People’s opinions about the scheme
Of course, as always there is a mixed bag of reactions to the minimum income guarantee scheme. Some people are calling it a bluff, some are glorifying it, some are supporting it but are not believing it is possible, while some could not care less and are simply ignoring it.
It is difficult to make out whose side to believe in politics, because every good politician, as well as their devoted supporters, know how to paint very fine pictures of their own stories. The best thing to do in such cases, is to form your own opinions and stick to it, without the influence of any other individual or party. However, it cannot hurt to hear the various opinions regarding the scheme.
Our Finance Minister Arun Jaitley, for one, completely trashed this Congress scheme. He termed it as chhal-kapat, which is Hindi for complete deceit. He called it a bluff, and he stands firm with his opinion. He was even quoted saying, “Congress has historically believed in political transactions in the name of removing poverty”. All in all, he aims to make it clear that he believes the scheme is a fool’s plan.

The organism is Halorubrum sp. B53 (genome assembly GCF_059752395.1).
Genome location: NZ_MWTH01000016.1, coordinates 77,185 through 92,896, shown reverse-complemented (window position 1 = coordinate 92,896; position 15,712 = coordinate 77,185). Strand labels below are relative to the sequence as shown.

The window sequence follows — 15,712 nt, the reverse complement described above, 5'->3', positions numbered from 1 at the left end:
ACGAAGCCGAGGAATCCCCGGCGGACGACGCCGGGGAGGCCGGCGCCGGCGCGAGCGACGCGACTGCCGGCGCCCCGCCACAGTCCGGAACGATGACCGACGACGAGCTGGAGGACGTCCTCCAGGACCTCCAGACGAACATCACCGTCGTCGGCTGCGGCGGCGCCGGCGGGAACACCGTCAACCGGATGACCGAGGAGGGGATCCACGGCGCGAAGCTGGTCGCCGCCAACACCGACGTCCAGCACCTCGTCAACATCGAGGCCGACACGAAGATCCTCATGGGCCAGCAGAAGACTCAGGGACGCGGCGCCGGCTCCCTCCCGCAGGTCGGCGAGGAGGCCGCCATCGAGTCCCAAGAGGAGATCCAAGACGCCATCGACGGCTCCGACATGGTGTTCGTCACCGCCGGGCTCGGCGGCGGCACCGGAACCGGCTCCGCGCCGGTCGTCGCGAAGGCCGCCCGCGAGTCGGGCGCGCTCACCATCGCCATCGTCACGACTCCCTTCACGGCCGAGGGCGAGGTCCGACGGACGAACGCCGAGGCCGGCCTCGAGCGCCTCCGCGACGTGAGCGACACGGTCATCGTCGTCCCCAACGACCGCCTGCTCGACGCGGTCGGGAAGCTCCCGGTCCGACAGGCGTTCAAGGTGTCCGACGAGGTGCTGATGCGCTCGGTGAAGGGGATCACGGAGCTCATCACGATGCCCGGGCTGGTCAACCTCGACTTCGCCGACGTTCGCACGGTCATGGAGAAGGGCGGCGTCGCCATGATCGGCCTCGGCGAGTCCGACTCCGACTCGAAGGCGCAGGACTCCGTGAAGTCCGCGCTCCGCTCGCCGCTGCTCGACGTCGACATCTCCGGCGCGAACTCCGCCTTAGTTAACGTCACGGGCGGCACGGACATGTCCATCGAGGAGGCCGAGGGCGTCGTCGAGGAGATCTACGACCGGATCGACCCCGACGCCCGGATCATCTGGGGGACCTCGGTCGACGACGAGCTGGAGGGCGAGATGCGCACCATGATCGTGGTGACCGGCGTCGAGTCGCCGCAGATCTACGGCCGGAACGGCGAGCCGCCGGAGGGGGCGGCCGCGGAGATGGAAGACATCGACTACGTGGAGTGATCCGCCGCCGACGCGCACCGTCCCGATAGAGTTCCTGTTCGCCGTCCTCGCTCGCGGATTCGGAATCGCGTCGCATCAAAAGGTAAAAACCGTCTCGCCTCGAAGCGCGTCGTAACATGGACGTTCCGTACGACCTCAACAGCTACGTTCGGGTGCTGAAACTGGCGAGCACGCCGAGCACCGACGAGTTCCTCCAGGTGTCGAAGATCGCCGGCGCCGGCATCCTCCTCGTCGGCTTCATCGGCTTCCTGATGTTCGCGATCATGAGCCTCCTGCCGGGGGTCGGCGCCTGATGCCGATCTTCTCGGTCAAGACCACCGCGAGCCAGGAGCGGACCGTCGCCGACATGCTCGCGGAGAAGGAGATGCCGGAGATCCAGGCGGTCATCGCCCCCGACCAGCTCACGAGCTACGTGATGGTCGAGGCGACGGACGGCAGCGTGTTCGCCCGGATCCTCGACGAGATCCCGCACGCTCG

I would like to bring in Jean Dreze, a development economist, who seems to be on the fence, who said, “NYAY reflects a welcome commitment to social security. The soundness of this proposal, however, depends on how it is to be financed and how the poorest 20 per cent are to be identified.
Hopefully, the proposal will improve even as the commitment remains.” NYAY refers to Nyuntam Aay Yojana, which literally translates to “Justice”. It is simply another term for the minimum income guarantee scheme.
Rahuram Rajan, the RBI governor, was also consulted before the idea of minimum income guarantee scheme was announced to the public, and he was in complete support with it. It has also been called the best thing that the Congress has done in multiple places.
Understanding what is Universal Basic Income